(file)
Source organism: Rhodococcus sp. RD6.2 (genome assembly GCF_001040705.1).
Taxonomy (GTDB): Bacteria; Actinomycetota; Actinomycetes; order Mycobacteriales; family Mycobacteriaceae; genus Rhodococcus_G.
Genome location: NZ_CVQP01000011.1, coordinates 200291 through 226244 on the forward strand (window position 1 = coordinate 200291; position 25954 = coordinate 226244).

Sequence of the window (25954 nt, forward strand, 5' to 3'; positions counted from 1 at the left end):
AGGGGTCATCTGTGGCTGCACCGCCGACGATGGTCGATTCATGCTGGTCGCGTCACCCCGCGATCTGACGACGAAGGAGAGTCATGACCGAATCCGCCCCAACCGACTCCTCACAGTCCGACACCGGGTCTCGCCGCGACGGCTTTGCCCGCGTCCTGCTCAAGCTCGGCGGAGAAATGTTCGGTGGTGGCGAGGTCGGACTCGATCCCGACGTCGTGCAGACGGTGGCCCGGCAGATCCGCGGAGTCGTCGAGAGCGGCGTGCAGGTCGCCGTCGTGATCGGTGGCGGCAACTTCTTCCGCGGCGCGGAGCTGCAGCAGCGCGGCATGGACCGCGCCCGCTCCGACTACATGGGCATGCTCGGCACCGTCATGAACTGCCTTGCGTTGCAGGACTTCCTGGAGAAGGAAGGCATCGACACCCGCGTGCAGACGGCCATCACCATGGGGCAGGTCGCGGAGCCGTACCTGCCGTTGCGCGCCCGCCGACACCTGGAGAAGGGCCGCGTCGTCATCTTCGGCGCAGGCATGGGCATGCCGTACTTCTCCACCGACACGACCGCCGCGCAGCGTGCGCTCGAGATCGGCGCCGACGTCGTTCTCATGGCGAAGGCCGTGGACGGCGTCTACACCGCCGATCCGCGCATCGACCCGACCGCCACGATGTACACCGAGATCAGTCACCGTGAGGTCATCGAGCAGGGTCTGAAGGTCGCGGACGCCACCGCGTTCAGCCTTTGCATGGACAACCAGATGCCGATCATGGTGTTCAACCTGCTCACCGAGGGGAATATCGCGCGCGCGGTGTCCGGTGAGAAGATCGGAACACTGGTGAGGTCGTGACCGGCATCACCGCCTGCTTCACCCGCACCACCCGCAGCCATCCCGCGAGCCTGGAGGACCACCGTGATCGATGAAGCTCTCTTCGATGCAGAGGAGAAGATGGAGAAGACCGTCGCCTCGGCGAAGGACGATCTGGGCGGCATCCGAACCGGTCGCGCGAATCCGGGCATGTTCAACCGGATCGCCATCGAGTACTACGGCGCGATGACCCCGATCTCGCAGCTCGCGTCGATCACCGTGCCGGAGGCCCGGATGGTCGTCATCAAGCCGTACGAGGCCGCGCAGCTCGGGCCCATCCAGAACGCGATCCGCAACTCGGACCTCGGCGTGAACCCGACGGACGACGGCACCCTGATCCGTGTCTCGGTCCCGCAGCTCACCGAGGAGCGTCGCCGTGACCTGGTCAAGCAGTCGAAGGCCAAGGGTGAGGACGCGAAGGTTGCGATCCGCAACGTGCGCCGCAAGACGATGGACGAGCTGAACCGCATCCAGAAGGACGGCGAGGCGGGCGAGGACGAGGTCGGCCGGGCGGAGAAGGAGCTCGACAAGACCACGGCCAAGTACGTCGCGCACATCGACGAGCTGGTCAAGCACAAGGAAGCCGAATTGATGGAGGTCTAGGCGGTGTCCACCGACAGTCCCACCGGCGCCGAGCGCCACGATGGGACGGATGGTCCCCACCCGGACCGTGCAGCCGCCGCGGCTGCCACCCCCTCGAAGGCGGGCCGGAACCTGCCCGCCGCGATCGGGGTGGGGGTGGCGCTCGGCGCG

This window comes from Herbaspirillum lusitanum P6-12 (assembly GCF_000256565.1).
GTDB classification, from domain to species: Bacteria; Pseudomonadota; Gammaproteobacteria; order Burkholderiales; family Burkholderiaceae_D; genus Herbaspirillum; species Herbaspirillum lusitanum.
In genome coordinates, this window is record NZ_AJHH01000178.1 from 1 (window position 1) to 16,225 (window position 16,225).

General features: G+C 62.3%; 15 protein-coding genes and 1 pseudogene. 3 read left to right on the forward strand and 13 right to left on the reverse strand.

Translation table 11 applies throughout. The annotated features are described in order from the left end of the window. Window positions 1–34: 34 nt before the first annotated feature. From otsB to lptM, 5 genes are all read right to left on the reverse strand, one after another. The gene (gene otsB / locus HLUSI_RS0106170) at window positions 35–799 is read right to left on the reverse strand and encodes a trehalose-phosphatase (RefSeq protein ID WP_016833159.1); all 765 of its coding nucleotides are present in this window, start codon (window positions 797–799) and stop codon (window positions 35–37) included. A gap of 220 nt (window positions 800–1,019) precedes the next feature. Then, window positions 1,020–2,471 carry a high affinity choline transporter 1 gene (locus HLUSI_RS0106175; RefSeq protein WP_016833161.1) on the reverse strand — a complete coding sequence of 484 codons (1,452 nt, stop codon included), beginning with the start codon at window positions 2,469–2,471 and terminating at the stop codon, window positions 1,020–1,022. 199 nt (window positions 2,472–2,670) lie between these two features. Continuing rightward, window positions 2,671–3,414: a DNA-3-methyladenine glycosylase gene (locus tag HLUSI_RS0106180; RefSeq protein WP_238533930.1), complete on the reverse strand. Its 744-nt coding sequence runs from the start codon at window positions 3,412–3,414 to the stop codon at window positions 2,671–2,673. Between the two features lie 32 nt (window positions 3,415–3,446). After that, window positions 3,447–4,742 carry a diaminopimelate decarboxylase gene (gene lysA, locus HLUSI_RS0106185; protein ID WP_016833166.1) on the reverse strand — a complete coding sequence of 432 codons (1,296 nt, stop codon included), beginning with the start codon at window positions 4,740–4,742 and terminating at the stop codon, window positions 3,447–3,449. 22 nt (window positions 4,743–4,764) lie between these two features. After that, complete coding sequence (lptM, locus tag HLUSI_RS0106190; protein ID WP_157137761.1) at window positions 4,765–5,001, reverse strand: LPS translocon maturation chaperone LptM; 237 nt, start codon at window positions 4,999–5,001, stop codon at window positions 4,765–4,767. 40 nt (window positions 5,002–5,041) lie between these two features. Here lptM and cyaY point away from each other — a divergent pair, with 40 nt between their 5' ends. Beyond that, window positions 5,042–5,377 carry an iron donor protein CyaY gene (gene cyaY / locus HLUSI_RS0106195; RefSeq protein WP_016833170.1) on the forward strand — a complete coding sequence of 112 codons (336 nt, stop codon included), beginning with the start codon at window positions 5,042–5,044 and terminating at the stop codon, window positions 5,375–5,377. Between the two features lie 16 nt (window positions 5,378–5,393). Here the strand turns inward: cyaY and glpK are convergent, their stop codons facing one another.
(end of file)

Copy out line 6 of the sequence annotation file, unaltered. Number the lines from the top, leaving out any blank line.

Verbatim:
This window comes from Herbaspirillum lusitanum P6-12 (assembly GCF_000256565.1).